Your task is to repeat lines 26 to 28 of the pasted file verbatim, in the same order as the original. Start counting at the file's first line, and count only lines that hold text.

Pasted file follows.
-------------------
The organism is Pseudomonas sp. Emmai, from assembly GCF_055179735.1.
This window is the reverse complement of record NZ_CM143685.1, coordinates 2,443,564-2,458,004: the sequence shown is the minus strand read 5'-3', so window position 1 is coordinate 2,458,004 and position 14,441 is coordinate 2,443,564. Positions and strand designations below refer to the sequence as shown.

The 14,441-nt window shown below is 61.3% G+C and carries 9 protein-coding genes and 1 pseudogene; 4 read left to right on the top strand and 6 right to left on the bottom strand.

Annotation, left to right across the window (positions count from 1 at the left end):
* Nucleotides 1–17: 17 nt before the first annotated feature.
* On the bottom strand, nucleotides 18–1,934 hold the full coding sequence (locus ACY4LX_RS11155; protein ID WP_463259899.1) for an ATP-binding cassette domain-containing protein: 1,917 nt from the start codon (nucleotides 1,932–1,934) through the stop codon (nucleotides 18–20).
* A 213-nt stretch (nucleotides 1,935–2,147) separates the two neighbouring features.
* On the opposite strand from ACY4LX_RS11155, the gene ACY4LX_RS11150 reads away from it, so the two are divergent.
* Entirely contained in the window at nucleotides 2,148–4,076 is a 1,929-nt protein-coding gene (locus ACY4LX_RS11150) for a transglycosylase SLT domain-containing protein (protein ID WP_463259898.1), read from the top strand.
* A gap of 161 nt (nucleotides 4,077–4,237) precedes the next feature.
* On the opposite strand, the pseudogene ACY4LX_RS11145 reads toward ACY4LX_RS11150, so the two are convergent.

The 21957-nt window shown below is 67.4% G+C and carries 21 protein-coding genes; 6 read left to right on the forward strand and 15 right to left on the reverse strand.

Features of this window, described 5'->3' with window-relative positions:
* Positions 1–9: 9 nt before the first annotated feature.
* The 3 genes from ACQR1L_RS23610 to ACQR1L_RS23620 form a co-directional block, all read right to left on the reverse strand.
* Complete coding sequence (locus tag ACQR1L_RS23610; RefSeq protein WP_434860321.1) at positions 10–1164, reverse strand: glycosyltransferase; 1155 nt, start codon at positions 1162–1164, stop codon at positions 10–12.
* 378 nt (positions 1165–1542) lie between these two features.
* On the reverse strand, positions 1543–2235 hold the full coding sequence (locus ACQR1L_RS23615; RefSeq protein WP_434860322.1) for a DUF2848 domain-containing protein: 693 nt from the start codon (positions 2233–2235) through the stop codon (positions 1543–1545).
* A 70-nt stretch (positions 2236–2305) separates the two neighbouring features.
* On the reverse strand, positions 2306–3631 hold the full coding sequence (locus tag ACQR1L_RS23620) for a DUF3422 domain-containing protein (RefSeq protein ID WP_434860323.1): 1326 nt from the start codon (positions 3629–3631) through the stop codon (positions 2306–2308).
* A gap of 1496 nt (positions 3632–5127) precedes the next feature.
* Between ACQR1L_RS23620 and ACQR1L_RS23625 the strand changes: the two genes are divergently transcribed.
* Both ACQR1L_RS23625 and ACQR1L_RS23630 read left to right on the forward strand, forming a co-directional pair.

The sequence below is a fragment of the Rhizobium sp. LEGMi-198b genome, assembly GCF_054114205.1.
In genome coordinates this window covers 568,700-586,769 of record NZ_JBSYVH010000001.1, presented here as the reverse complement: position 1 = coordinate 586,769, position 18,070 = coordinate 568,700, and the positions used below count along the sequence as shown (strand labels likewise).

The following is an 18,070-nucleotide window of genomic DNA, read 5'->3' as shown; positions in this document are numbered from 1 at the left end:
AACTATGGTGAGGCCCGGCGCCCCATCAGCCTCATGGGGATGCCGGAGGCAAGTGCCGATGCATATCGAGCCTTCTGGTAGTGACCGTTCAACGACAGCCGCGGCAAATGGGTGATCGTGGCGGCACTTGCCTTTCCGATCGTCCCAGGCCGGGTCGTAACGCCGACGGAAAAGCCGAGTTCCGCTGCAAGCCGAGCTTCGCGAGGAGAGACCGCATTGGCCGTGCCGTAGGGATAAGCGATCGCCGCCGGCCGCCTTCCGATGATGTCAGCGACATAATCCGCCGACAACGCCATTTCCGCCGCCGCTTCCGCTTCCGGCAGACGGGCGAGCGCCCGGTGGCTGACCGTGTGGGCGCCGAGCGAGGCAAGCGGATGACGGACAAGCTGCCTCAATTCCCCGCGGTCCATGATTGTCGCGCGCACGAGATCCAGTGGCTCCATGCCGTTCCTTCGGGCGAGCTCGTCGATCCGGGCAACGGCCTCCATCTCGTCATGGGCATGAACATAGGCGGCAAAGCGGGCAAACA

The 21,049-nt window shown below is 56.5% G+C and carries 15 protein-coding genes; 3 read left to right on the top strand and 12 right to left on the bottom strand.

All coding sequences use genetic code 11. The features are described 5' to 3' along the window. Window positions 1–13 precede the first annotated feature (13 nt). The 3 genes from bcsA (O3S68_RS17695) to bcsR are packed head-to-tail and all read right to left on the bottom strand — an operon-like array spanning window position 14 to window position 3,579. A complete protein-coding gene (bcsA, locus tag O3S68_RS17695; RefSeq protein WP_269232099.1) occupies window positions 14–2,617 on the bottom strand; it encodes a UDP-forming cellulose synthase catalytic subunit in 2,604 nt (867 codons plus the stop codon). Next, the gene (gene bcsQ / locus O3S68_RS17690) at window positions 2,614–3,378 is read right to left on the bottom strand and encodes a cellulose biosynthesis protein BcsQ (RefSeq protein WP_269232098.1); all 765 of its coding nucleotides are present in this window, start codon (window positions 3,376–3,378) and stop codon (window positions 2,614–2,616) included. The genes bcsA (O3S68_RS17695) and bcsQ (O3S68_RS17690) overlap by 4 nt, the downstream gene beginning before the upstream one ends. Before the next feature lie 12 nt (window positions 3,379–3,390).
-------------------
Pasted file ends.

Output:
The following is an 18,070-nucleotide window of genomic DNA, read 5'->3' as shown; positions in this document are numbered from 1 at the left end:
AACTATGGTGAGGCCCGGCGCCCCATCAGCCTCATGGGGATGCCGGAGGCAAGTGCCGATGCATATCGAGCCTTCTGGTAGTGACCGTTCAACGACAGCCGCGGCAAATGGGTGATCGTGGCGGCACTTGCCTTTCCGATCGTCCCAGGCCGGGTCGTAACGCCGACGGAAAAGCCGAGTTCCGCTGCAAGCCGAGCTTCGCGAGGAGAGACCGCATTGGCCGTGCCGTAGGGATAAGCGATCGCCGCCGGCCGCCTTCCGATGATGTCAGCGACATAATCCGCCGACAACGCCATTTCCGCCGCCGCTTCCGCTTCCGGCAGACGGGCGAGCGCCCGGTGGCTGACCGTGTGGGCGCCGAGCGAGGCAAGCGGATGACGGACAAGCTGCCTCAATTCCCCGCGGTCCATGATTGTCGCGCGCACGAGATCCAGTGGCTCCATGCCGTTCCTTCGGGCGAGCTCGTCGATCCGGGCAACGGCCTCCATCTCGTCATGGGCATGAACATAGGCGGCAAAGCGGGCAAACA

The 21,049-nt window shown below is 56.5% G+C and carries 15 protein-coding genes; 3 read left to right on the top strand and 12 right to left on the bottom strand.